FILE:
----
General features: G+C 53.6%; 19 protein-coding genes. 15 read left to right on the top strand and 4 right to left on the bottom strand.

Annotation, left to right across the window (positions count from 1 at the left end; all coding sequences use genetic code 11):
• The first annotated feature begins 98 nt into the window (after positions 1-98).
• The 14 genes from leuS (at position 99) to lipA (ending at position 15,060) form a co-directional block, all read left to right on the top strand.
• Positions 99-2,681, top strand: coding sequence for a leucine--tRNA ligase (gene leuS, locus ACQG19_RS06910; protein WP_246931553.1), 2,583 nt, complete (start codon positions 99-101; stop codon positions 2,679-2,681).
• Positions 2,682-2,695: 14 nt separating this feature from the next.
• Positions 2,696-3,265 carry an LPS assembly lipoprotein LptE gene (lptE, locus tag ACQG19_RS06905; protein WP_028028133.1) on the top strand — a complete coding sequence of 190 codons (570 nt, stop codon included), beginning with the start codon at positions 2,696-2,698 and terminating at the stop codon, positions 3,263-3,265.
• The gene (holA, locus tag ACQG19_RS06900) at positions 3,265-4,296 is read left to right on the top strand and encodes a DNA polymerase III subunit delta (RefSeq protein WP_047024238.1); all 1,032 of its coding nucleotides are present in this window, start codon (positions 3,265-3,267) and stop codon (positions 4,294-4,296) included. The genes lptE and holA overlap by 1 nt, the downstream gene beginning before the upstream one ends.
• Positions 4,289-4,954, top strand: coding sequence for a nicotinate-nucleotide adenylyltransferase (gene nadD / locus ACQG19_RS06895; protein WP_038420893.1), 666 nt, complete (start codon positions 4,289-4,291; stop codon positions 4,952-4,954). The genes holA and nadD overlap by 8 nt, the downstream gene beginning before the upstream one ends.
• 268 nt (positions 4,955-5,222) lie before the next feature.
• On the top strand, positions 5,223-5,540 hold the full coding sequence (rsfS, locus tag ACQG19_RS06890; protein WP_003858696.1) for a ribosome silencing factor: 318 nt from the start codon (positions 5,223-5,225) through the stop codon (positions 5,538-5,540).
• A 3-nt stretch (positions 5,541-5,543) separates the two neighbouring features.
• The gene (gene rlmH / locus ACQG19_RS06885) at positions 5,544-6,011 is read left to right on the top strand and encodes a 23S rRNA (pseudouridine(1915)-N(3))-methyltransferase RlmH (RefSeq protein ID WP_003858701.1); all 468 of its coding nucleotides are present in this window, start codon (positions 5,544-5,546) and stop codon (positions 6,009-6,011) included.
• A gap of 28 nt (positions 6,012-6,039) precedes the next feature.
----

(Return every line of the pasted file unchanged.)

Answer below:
General features: G+C 53.6%; 19 protein-coding genes. 15 read left to right on the top strand and 4 right to left on the bottom strand.

Annotation, left to right across the window (positions count from 1 at the left end; all coding sequences use genetic code 11):
• The first annotated feature begins 98 nt into the window (after positions 1-98).
• The 14 genes from leuS (at position 99) to lipA (ending at position 15,060) form a co-directional block, all read left to right on the top strand.
• Positions 99-2,681, top strand: coding sequence for a leucine--tRNA ligase (gene leuS, locus ACQG19_RS06910; protein WP_246931553.1), 2,583 nt, complete (start codon positions 99-101; stop codon positions 2,679-2,681).
• Positions 2,682-2,695: 14 nt separating this feature from the next.
• Positions 2,696-3,265 carry an LPS assembly lipoprotein LptE gene (lptE, locus tag ACQG19_RS06905; protein WP_028028133.1) on the top strand — a complete coding sequence of 190 codons (570 nt, stop codon included), beginning with the start codon at positions 2,696-2,698 and terminating at the stop codon, positions 3,263-3,265.
• The gene (holA, locus tag ACQG19_RS06900) at positions 3,265-4,296 is read left to right on the top strand and encodes a DNA polymerase III subunit delta (RefSeq protein WP_047024238.1); all 1,032 of its coding nucleotides are present in this window, start codon (positions 3,265-3,267) and stop codon (positions 4,294-4,296) included. The genes lptE and holA overlap by 1 nt, the downstream gene beginning before the upstream one ends.
• Positions 4,289-4,954, top strand: coding sequence for a nicotinate-nucleotide adenylyltransferase (gene nadD / locus ACQG19_RS06895; protein WP_038420893.1), 666 nt, complete (start codon positions 4,289-4,291; stop codon positions 4,952-4,954). The genes holA and nadD overlap by 8 nt, the downstream gene beginning before the upstream one ends.
• 268 nt (positions 4,955-5,222) lie before the next feature.
• On the top strand, positions 5,223-5,540 hold the full coding sequence (rsfS, locus tag ACQG19_RS06890; protein WP_003858696.1) for a ribosome silencing factor: 318 nt from the start codon (positions 5,223-5,225) through the stop codon (positions 5,538-5,540).
• A 3-nt stretch (positions 5,541-5,543) separates the two neighbouring features.
• The gene (gene rlmH / locus ACQG19_RS06885) at positions 5,544-6,011 is read left to right on the top strand and encodes a 23S rRNA (pseudouridine(1915)-N(3))-methyltransferase RlmH (RefSeq protein ID WP_003858701.1); all 468 of its coding nucleotides are present in this window, start codon (positions 5,544-5,546) and stop codon (positions 6,009-6,011) included.
• A gap of 28 nt (positions 6,012-6,039) precedes the next feature.